Statement by H.E. Mr. Yamane Ryuji Parliamentary Senior Vice-Minister for Foreign Affairs of Japan At Istanbul Conference on Somalia

Statement by H.E. Mr. Yamane Ryuji
Parliamentary Senior Vice-Minister for Foreign Affairs of Japan
At Istanbul Conference on Somalia
June 1, 2012

Mr. Chairman,
Distinguished guests,

I would like to commend the initiative by the Government of Turkey to organize this conference when the improvement of the situation in Somalia presents a greater opportunity for establishing a unified state, for the first time in 20 years. Moreover, many people are present at this conference representing each ethnic group, which I highly value as the demonstration of ownership by Somalia.

(Progress in political process toward the end of transitional period)
Somali leaders need to enact a new constitution, convene a new parliament, elect a new President and Chairperson, and establish a new government during the transitional period ending August 20. Now that we have less than 3 months to go, we urge all stakeholders in Somalia to further advance political process with a spirit of cooperation.

(Support to the TFG)
Japan is ready to contribute to the nation-building of Somalia, working with all the partners including Somaliland, Puntland and TFG, who have willingness to make concerted efforts for the future of Somali people.  
A total of 45 million dollars in assistance, which Japan announced at the London Conference in February, has been fully disbursed and is steadily implemented. As mentioned in the UN Secretary General report to the UN Security Council, Japan continues its comprehensive police support such as payment for TFG police officers and provision of equipment and vehicles. In this regard, the ceremony was held in Mogadishu on May 7 to commemorate the grant of the vehicles.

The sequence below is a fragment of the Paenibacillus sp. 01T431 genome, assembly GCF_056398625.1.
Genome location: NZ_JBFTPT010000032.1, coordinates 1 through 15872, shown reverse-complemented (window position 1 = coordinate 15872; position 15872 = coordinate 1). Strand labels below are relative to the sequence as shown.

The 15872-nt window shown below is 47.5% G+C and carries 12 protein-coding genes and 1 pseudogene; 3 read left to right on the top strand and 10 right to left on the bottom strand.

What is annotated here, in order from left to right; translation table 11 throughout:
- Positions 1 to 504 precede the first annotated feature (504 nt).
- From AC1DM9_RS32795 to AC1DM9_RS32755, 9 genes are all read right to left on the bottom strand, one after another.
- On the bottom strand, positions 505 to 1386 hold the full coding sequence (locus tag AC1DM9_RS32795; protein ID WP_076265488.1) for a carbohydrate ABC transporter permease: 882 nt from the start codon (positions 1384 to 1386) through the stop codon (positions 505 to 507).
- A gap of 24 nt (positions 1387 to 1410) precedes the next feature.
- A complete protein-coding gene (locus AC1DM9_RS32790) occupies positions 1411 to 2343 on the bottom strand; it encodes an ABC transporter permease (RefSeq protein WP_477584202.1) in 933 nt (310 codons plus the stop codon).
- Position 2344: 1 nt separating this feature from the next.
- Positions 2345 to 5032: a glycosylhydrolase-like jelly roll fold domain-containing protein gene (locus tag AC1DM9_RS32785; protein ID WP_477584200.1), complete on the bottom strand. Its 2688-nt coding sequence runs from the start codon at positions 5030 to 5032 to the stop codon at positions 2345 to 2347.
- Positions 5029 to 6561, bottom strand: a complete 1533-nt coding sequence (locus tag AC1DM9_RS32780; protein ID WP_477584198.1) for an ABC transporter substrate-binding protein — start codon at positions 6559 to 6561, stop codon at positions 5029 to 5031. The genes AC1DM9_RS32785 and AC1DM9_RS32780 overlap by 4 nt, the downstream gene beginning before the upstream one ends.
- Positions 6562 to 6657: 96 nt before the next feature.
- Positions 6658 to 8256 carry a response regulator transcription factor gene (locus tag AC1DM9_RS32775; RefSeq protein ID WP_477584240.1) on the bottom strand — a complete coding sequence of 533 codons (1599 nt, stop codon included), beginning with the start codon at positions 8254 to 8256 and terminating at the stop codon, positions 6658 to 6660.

Furthermore, looking ahead to the future of Somalia, it is timely to discuss “investment and development of Somalia,” as one of the themes of this conference. Japan has taken the lead in African development through the TICAD process and is committed to contributing to the economic growth of Somalia by reducing poverty, a root cause of piracy and terrorism. To this end, it is necessary to establish the new government entrusted by the people of Somalia.

(Piracy off the coast of Somalia)
 Piracy off the coast of Somalia poses a major threat to the sea transportation industry and the issue will be a major theme at the TICAD V. Anti-piracy policy requires comprehensive efforts to address root-causes of political, economic, and social problems in Somalia. Our Maritime Self Defense Force has guarded commercial vessels in the Gulf of Aden. Japan has also helped Somalia and its neighboring countries build up maritime security and law enforcement capacity. The IMO regional training center funded by Japan is now under construction in Djibouti and will be completed by the end of this year. I hope that the coast guard officers of Somalia and the neighboring countries, who are trained in this center, will contribute to the stability of the region.
Japan, for its part, will work closely with the IMO led by its Japanese Secretary-General Koji Sekimizu as well as with other donors in combating piracy, and promote the enhancement of maritime security capacity of neighboring countries through bilateral assistance toward the TICAD V.

Today, Somalia stands at a critical juncture. In order for Somalia to realize peace and development which many African nations have already achieved and for Somali people to enjoy a peaceful living, I strongly hope that all parties in Somalia to enact a new constitution and conduct political reforms in line with the roadmap. Let me conclude by expressing Japan’s commitment to underpin these efforts in collaboration with the international community and to strengthen a cooperative relationship with a new Somali government.